For many families, reading is as much a part of summer as cookouts and camp. But as the weather warms, math is often banished along with mittens and sweaters. And that’s a problem.
Studies of “summer math loss” find that the average kid forgets more than two months of math over the break. The numbers are worse for lower-income students, and those losses pile up, contributing to math achievement gaps.
Can education technology help put the brakes on summer backsliding? Early research on summer math-practice apps suggests they come up short. Maybe we’d have better luck using tech that changes how kids and their families relate to math all year round.
That’s Laura Overdeck’s vision. She’s the founder and president of Bedtime Math Foundation, which offers a free app to help families “make nightly math as common and beloved as the bedtime story.”
The Bedtime Math app, launched in 2012, spurs family math talk by sending parents daily word problems prefaced by a paragraph of story – about everything from subway-riding dogs to galactic travel – illustrated with a photo or video.
Parents and kids choose from four related math questions that progress in difficulty – from counting and pattern completion to multiplication and division. There’s a “sky’s the limit” challenge question that may tap algebra or geometry, but the app is geared to kids aged three to nine.
The Bedtime Math parents interviewed for this column said they kept using the app because their kids requested it. “If my wife and I had a date night, or a party, or some other engagement, my daughter would make sure we forwarded the link to our sitter,” said Ajay Shroff of Summit, New Jersey.
“My husband and I love numbers,” said Overdeck, who has a degree in astrophysics and an MBA. Her husband, John, majored in math and statistics. “Math is like dessert at our house.”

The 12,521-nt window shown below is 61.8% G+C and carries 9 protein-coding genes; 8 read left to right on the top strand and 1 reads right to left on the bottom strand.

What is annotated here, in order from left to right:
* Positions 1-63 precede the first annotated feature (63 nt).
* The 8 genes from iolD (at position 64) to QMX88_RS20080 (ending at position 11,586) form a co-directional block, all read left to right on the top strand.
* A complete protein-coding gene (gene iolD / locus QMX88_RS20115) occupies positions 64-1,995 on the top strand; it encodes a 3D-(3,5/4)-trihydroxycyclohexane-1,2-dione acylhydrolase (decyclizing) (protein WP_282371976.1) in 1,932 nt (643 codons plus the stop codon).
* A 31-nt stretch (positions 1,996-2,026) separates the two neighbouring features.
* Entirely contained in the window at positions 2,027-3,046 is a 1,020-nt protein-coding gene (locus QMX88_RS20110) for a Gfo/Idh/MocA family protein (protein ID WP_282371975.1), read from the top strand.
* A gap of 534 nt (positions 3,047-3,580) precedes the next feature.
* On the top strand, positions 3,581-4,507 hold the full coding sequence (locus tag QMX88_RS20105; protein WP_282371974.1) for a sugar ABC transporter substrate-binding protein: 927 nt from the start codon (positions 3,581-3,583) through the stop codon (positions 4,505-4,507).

Before Bedtime Math was an app, it was the Overdecks’ nightly routine with their children. When their oldest was two, they started to work numbers into the bedtime stories. They’d count stuffed animal eyes and noses, for instance, and eventually started dropping basic addition and subtraction into playful stories they’d make up on the spot.
“If we talked about ninjas or giraffes at dinner, then the math story that night would be about ninjas or giraffes,” said Overdeck. “It was always off-the-cuff and fun.”
When their second child was two, he started to demand his own math problems when tucked in at night. Eventually other parents in their community of Short Hills, New Jersey, heard about this, and Overdeck agreed to email them some bedtime math stories they could tell their own kids.
“I emailed ten friends in town, and within a week the list had doubled,” Overdeck said. It grew so fast that she quickly moved from emailing to posting math stories on Facebook, and then Tweeting them, before launching the app, which hundreds of thousands of parents have since downloaded.
Overdeck has kept the app simple. There are no fancy graphics, sound effects, scores, rewards or other gamification gewgaws.
So far, it seems to be working. In a 2015 Science study led by University of Chicago psychologist Sian Beilock, nearly 600 first graders signed up for “Bedtime Learning Together” a disguised version of Overdeck’s app that allowed a portion of families to get literacy questions rather than math problems with their daily stories. After a year, students whose families did math outscored those in the literacy group by an average of nearly three months of math achievement.